Research Interests

Research efforts in the Flynn group emphasizes biophysical characterization of biologically active macromolecules using multidimensional/multinuclear solution NMR methods. Our approach emphasizes development of in vitro models of the cellular environment, and explores the influence of crowded environments on the behavior of proteins and small RNA oligonucleotide model systems.

Encapsulation of MacromoleculesReverse Micelle Model

Reverse Micelle ModelProteins, nucleic acid oligomers, and other biologically important macromolecules may be encapsulated within a surfactant shell (i.e., dioctyl sulfosuccinate) and transported into non-native solvent systems (i.e., short-chain n-alkanes). This novel approach opens up new opportunities for solution NMR studies of larger macromolecules, as well as providing a unique and powerful new approach to studies of the environment on the physical behavior of macromolecules. Current group effort are focused on the development of encapsulation as model of the crowded intracellular environment.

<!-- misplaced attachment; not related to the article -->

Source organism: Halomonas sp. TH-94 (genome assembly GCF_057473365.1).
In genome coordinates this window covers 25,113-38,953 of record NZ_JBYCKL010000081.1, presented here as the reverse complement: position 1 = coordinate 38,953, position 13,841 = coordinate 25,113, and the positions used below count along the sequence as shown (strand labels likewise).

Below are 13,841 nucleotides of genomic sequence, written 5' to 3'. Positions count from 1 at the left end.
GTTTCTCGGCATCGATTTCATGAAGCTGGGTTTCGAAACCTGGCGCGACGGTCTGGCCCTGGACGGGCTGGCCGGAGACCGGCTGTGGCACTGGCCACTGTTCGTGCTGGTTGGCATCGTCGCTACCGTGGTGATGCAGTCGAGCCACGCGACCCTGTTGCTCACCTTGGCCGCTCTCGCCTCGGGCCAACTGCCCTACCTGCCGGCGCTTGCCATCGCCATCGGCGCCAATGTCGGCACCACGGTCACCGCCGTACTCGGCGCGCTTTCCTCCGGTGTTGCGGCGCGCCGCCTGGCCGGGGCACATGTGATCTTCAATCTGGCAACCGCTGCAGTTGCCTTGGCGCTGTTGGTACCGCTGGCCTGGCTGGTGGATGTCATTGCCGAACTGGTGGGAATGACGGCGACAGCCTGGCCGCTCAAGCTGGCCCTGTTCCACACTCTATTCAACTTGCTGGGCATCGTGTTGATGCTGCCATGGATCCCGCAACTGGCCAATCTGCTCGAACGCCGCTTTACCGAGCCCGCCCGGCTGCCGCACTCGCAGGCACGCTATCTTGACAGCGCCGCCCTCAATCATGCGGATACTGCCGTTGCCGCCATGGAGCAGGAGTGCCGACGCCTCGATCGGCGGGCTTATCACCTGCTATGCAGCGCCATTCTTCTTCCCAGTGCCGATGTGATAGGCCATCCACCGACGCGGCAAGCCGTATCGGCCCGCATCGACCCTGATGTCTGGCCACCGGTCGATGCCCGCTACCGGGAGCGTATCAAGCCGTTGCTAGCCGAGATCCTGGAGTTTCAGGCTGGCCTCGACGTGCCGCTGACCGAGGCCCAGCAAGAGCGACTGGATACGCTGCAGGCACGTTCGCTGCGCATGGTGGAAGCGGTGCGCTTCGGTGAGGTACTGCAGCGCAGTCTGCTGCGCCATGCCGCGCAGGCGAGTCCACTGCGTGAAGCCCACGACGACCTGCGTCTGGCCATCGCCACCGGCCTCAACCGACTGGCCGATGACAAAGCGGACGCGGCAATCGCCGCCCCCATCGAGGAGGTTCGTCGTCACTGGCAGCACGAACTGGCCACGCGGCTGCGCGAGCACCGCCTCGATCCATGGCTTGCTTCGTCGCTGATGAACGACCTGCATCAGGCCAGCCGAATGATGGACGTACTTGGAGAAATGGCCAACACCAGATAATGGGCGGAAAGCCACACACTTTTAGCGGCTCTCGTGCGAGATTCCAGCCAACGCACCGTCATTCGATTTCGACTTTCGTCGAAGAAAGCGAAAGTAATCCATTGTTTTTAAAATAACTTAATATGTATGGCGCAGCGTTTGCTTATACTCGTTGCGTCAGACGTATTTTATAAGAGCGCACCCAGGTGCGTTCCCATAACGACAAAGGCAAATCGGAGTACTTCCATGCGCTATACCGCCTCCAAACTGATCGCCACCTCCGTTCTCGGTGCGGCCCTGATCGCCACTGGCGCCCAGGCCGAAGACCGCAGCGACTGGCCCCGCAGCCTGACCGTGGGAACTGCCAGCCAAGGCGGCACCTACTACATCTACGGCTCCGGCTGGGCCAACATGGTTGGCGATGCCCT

Schematic Diagram of Encapsulation of an RNA Oligonucleotide

Macromolecular Structure and DynamicsSolution Structure of 15.5K Protein

Solution Structure of 15.5K ProteinAll biological function derives from the structure and dynamics of macromolecules. Structure has long been used as the primary lead in efforts to understand the molecular basis of function, and remains fundamentally important. The importance of internal dynamics in proteins as a factor in characterizing function has become increasingly apparent, and solution NMR methods are particularly well-suited to evaluate such effects. Studies of backbone dynamics in proteins indicate that the main-chain atoms are generally highly and homogeneously ordered whereas studies of side-chain motion suggest a more heterogeneous picture. We are particularly interested in probing dynamics at the interfaces between components of protein-protein and protein-RNA complexes, across a wide range of time scales (from microseconds to hours) to characterize the full range of motion that influence the interaction. New efforts target characterization of dynamics in the RNA oligos, which promises to generate novel insights into the physical nature of protein-RNA recognition events.